Center your love

I’m used to reading about other people having to drive for at least an hour or more in the mornings to get to work. I’m not used to actually doing it until today, and goddamn I do not recommend it. It wasn’t the coffee A. sent me off with, or the bearable reverse-commute vibe along the first few miles. It was that horrifying stretch of Interstate 880. The only two things that made it bearable were Machinedrum’s “Vapor City” all the way down and Yuna’s “Rouge” coming back up, and the two uncanny little mapping alerts along the way about route shortcuts. Yes, I’ll gladly shave fifteen minutes off my arrival time, and no, I don’t want to continue playing dodge ’em with wide-load big-rigs and high-end luxury cars with single-entendre custom license plates, thank you very much.

Country music at the bar

The day’s highlight was dropping off the fluff-and-fold, setting up the sheets to wash, and strolling out just as A. came along the sidewalk and onto the parking lot. At least, that was until we crossed the street to the local bar and we each had a beverage while she let me explain the sportsball on the big screens in front of us. All the while, the jukebox was on sort of an automatic uptempo bottle-popping club-hits-for-radio groove before somebody swiped their card and threw on a little Hank Williams, some 1950s rock and ballad chestnuts. Out of the blue, I asked A. if she wanted to hear something else. The jukebox didn’t want to take my dollar bills, so the bartender used her phone to give me some credits. I found “Chura Liya Hai Tumne Jo Dil Ko” and “Dum Maro Dum” off a Bollywood greatest-hits CD, then the Moody Blues’ “Nights In White Satin” and finally B.B. King’s “The Thrill Is Gone.” Back at my barstool, I made the obvious jokes about how cowboy music needed some Indian music counterprogramming, as well as how this was country music of a sort, just a different country. And we sipped and smiled, and the other bar patrons didn’t seem to mind much at all.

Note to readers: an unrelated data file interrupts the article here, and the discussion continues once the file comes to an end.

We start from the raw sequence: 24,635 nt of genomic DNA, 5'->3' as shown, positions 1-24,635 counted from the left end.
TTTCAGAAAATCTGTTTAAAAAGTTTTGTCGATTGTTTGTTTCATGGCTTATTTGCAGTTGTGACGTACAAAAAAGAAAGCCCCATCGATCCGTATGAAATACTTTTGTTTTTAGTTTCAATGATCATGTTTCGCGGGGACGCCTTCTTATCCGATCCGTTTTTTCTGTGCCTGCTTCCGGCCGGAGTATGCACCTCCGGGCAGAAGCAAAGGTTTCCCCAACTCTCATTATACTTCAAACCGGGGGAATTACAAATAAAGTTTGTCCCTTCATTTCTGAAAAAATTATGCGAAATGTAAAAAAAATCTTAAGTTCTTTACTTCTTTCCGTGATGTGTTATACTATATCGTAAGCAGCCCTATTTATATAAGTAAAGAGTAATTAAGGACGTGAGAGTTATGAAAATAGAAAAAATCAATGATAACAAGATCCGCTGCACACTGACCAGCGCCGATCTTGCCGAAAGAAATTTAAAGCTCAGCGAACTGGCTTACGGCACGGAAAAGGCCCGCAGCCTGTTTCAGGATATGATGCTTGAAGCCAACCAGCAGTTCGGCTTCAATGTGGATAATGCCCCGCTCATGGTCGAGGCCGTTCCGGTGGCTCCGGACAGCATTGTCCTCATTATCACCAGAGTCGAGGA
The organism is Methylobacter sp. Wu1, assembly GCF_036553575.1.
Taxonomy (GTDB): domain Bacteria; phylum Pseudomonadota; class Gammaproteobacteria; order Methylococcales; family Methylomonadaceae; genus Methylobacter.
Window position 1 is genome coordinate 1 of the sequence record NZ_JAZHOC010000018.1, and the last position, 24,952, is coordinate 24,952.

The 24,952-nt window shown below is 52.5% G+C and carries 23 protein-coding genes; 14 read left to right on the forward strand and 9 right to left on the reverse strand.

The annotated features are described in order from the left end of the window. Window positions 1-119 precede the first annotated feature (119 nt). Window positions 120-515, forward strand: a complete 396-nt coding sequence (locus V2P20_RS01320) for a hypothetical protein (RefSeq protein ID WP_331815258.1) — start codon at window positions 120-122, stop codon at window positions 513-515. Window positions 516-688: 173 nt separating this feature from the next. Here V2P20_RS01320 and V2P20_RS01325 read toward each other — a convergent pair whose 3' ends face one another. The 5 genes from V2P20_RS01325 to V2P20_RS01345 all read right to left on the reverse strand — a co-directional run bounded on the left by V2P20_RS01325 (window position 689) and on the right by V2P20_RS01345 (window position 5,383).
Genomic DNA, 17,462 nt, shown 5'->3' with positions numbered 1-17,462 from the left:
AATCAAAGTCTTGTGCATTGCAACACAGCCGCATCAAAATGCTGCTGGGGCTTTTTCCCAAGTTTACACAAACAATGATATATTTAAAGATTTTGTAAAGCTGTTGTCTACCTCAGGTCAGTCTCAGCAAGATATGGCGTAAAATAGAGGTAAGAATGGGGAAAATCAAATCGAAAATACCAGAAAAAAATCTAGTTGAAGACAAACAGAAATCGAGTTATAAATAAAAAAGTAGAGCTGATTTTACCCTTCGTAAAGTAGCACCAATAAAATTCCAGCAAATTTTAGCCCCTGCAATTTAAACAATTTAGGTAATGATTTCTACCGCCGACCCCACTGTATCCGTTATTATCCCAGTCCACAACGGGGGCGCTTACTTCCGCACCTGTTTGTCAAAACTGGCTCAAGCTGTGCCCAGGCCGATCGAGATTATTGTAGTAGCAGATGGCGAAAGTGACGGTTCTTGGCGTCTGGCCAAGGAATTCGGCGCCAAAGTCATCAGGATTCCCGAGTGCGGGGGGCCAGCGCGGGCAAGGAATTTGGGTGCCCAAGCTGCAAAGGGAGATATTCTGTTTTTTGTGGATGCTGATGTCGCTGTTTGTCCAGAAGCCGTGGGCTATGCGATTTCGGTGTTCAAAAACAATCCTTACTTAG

National mute-call conference

Is the outlook optimistic? Is everybody on? Can we come to an agreement over the next thirty to forty-five minutes? Is anyone going to be happy? Is there a critical mass to weigh in on the six dimensions or so everyone’s going to have to occupy to game this thing out? Are all the phones successfully muted? Are you taking notes with pen and paper instead of a keyboard so you can diagram your thoughts, not just noising touch-type as you recognize voices and discern sentiments underneath the actual spoken words? When will everyone get to bring whatever develops back to the people that matter, on whose behalf all of this may yet come to pass? To be continued!

Everyday carrion

Some days I worry. Yes, I was looking at some fancy minimal wallet this morning, but only because it caught A.’s eye. (And sure, RFID shielding looks like a nice-to-have feature, but that might be me overreacting to this month’s book-club choice.) I’ve got an ordinary, perfectly serviceable, anonymous, slightly larger than useful wallet. I’ve a wristwatch for the half-dozen times a day I’m not touching my phone. Maybe this is the weekend I hunt down an actually comfortable replacement wristband for it. Hey, it could happen. I’ve got a generic multi blade pocket knife for everything my wit can’t cut, but I don’t put it through its paces for anything more strenuous than a package. It’s basically a glorified beer-bottle opener. As for cameras, well, nobody’s handing out Leicas on the street, so that itch only comes up once or twice a month if someone like Om or Sean mentions it in a newsletter. Then it’s off to comb listlessly through the used listings of a shop one town over, or to hunt make-and-model reviews. Groooaaaannnn!

Don’t run away and let me down

Untitled

Weird feeling, a little odd and numb and empty to hear about the latest in a recent run of musicians moving on. I remember looking up a long list of bands who released albums in 1982 and thinking to include “Special Beat Service.” I ought to dust it off this week. Part of it is seeing how clearly he was who he was so young, and that the clarity lasted and can still be seen by so many. Part of it is marveling at the band going by two names, and then its leads forming a completely different project, and then its leads forming versions of the original band: nobody does anything like that anymore, do they?